We use our legs everyday for walking, climbing stairs, lifting boxes, lifting groceries, lifting our children…I mentioned a lot of “lifting” tasks because we are constantly lifting stuff in our daily routines.
Our legs are important for lifting stuff correctly!
When we lift stuff correctly, we are using our legs muscles to do so. Have you ever heard the old phrase, “Lift with your legs, not your back”?
Well, there ya go.
That saying is correct. A lot of people might not understand what it means. It means, bend your legs (not your back) when you pick something up.
Squat down and hug that box, and then extend your legs to lift it off the ground.
DO NOT KEEP YOUR KNEES STRAIGHT AND BEND AT THE WAIST TO PICK UP THAT BOX! I don’t care how light it is, that is how we injure our backs.
Sorry, remember, I am a physical therapist.
The stronger our legs are, the easier it is to use them for our lifting tasks and the less pressure we tend to put on our low backs.
Not to mention all the athletes out there. If you play a sport, for recreation or a team, then exercising your legs will make you better.
Doesn’t matter what sport (unless you are playing some sport where you sit, then I guess you wouldn’t benefit from stronger legs…is chess a sport?).
Everybody would benefit from stronger legs. Period.
A Little Leg Anatomy
When it comes to the legs, we are really interested in a few major muscle groups: the glutes, the quads, the hamstrings, and the calves.
I never have spent much time on the calves and I still don’t. Some people might want to do calf raises all day and try to get huge calves, I’m just not one.
Our calves are worked wonderfully when we walk, run, or cycle, so I don’t spend much time doing calf raises, but feel free to do as many as you like.
- Glutes- these are our butt muscles. There are 3, but the one everyone is concerned about (outside of the therapy world) is the gluteus maximus (yea I know, awesome name). He’s the big muscle in the back of your rump. He extends your hip. If you are curious, the other two are the gluteus medius and gluteus minimus. Glute medius is an important muscle for walking, fyi.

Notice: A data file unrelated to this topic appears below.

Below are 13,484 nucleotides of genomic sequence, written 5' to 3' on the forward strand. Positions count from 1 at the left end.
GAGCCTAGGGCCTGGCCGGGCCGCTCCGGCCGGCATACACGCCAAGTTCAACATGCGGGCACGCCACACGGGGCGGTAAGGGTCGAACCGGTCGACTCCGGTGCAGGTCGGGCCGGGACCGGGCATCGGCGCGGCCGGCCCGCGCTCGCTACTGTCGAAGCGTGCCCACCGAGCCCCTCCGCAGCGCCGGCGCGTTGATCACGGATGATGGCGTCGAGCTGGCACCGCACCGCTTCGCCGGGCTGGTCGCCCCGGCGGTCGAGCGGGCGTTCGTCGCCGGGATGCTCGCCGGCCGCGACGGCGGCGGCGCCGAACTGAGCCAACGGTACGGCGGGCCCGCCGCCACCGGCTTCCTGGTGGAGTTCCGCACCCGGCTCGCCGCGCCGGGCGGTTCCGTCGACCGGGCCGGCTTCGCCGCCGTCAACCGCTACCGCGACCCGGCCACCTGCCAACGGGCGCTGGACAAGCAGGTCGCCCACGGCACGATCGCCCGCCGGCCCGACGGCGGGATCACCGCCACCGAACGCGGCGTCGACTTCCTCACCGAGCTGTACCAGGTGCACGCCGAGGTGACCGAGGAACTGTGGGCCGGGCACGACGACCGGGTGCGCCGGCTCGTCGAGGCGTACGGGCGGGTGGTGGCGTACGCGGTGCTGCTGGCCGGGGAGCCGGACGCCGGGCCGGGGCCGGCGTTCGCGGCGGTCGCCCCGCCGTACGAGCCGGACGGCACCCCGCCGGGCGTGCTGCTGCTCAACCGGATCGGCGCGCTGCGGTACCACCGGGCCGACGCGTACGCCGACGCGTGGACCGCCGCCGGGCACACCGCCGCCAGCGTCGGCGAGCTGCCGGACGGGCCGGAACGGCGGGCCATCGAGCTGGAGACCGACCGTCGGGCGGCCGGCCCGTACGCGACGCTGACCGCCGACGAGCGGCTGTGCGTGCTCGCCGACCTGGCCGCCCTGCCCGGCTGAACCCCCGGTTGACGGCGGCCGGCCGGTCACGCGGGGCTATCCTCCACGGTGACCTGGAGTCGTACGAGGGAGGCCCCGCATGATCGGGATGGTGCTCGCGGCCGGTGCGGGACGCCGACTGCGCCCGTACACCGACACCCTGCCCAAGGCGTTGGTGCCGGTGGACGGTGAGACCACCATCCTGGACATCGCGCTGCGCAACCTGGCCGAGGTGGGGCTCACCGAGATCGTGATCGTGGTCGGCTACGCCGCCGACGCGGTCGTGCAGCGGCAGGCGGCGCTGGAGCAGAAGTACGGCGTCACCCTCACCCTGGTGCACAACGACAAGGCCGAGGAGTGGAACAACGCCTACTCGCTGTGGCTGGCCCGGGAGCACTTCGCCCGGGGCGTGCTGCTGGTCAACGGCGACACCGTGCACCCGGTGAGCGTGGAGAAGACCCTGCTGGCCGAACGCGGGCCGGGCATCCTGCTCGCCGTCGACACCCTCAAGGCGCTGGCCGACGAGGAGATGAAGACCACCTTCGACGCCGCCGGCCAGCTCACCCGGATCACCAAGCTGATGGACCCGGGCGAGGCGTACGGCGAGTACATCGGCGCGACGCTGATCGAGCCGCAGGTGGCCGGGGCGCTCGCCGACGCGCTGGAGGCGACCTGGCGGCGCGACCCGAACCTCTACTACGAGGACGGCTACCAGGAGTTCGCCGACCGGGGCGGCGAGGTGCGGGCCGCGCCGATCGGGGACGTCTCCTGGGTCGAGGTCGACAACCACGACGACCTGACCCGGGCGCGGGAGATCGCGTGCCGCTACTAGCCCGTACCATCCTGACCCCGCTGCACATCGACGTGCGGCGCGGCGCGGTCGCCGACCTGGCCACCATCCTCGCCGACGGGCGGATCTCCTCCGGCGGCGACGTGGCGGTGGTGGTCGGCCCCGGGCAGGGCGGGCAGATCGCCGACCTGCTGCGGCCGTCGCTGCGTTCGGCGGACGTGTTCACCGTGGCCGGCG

- Quads- the “quads” are referred to as the “quads” because there are 4 of them: rectus femoris, vastus medialis, vastus lateralis, and vastus intermedius. These are the strong muscles located in the front of our thighs. The latin names for these muscles just tell us where they are in relation to each other (I guess it helps if you speak latin, which I don’t). Rectus femoris is the biggest, he’s in the middle of the thigh, and he crosses the front of the hip and the knee. These muscles are mostly responsible for extending our knee- think leg extension machine at the gym.
- Hamstrings- these are the counterpart to our quads, these are the long muscles in the back of our thigh. Biceps femoris, semimembranosus, and semitendinosus. I always had a hard time remembering these guys. Luckily, the names aren’t important, but it’s good to know that these muscles are responsible for bending your knee, and extending your hip.
- Calves- everyone knows where this is. But there are actually 2 muscles in the back of your calf: gastrocnemius and the soleus. Only real difference is that the gastrocnemius crosses the knee and the soleus doesn’t. So, if you are doing seated calf raises, you can isolate the soleus over the gastrocnemius…but who cares if you ask me.
The above exercises concentrate on the glutes, quads, and hamstrings.
I like these exercises because they all hit these major muscle groups at the same time, without having to do leg curls, then leg extensions, then leg press, etc.
I can do lunges and squats and save A LOT OF TIME.
All of these exercises are tough with body weight alone, but you can step up the intensity on these lunges by adding a little weight with the help of a set of dumbbells.
If these exercises are new to you, try them without dumbbells first, believe me, you will be feeling it.
Now it’s time to include these into your leg workouts. You could add 1 or 2 into your regular routine, or create a completely new routine using all of these.
Here’s an idea for a killer leg circuit:
- 10 balance lunges
- 10 side lunges
- 10 backward lunges
- 15 sec single-leg wall squat each leg
- 30 sec wall squat
Repeat entire circuit 3-4x, rest 90 sec between rounds. I guarantee your legs will be asking for mercy after that last round!
Anyway, I hope you found this article helpful and as always, if you have any questions of comments, just leave ’em below and I’ll get back to you shortly.